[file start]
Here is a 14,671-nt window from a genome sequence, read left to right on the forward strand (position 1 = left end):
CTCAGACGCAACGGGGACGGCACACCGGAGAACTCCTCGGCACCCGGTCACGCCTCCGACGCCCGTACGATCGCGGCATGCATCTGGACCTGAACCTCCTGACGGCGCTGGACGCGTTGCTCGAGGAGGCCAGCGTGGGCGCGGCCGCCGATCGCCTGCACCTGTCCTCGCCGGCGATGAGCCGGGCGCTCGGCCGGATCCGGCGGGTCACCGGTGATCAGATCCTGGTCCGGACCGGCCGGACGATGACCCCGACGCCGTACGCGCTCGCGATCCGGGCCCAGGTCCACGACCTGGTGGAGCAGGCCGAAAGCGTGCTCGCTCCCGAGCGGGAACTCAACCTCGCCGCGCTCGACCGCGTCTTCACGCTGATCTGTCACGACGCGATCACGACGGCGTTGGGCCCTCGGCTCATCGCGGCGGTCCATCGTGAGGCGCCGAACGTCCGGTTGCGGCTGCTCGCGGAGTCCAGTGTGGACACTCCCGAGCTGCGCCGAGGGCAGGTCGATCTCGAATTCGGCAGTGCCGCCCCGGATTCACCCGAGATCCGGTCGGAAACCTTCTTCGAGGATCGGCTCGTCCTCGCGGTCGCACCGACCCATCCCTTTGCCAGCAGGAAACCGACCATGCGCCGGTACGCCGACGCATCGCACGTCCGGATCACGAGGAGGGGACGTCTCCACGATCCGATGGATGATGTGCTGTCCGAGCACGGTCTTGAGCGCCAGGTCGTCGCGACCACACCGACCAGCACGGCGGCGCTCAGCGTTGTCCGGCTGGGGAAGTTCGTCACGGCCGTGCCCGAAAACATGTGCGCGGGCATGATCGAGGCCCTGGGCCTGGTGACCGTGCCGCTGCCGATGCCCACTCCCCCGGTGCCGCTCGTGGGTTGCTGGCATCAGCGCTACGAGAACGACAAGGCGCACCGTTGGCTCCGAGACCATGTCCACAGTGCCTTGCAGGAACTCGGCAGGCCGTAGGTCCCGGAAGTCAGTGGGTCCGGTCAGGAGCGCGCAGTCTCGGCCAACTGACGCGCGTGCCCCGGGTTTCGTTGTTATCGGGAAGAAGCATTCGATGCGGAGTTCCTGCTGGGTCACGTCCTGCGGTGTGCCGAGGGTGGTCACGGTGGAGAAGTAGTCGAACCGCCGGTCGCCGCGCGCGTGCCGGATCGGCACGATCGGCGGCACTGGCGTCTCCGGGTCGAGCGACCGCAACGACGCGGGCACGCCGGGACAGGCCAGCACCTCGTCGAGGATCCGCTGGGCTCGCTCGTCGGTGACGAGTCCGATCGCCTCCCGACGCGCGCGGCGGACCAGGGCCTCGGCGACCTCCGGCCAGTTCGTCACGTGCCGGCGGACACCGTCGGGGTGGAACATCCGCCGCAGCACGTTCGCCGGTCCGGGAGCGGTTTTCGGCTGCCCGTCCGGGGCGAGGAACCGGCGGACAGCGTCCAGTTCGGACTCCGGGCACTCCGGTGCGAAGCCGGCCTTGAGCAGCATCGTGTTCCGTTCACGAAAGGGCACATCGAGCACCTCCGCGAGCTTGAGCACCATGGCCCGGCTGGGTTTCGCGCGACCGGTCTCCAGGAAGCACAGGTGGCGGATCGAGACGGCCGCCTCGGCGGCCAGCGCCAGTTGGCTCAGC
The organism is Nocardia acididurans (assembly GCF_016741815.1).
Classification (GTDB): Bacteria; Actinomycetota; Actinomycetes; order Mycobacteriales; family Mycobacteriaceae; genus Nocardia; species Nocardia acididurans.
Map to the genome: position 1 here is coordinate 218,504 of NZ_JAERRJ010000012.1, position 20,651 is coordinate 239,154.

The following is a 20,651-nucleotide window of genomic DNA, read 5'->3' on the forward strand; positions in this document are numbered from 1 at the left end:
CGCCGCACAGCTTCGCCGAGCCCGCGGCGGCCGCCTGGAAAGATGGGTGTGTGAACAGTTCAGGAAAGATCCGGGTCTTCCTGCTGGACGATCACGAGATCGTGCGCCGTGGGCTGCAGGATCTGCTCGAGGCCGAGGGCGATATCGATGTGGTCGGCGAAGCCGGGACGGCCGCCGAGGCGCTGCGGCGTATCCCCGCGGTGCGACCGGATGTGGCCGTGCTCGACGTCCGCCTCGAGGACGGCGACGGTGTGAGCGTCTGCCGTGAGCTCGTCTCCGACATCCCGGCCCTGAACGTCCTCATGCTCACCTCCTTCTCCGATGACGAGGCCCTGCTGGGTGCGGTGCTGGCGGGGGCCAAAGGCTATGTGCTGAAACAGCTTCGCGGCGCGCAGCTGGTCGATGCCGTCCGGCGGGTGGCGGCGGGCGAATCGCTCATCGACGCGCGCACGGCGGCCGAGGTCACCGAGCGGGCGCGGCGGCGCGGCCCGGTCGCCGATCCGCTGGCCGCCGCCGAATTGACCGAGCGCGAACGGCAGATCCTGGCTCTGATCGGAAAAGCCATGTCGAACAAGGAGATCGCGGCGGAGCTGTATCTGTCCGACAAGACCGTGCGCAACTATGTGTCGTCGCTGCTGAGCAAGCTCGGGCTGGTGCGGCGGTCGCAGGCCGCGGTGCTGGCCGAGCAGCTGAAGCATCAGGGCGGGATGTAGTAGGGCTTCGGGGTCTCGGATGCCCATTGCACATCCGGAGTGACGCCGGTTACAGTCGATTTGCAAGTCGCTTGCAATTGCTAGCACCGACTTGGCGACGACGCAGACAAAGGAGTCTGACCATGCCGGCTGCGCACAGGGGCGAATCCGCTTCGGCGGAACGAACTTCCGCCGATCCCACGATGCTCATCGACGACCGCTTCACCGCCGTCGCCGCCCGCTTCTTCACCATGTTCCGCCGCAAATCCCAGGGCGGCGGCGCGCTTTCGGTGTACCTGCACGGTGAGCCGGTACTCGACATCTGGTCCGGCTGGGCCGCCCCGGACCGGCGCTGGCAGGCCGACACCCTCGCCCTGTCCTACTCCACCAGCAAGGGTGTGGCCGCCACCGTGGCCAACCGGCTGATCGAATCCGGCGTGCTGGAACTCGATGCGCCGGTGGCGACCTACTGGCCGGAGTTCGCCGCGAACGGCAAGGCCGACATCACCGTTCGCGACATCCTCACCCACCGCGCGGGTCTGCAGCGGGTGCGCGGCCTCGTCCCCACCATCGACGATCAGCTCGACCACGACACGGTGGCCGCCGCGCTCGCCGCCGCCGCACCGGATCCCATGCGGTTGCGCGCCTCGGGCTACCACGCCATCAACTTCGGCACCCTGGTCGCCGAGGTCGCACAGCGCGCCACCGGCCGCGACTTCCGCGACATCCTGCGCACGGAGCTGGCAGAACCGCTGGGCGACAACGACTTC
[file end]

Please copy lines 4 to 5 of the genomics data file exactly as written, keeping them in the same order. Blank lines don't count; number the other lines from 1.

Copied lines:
Classification (GTDB): Bacteria; Actinomycetota; Actinomycetes; order Mycobacteriales; family Mycobacteriaceae; genus Nocardia; species Nocardia acididurans.
Map to the genome: position 1 here is coordinate 218,504 of NZ_JAERRJ010000012.1, position 20,651 is coordinate 239,154.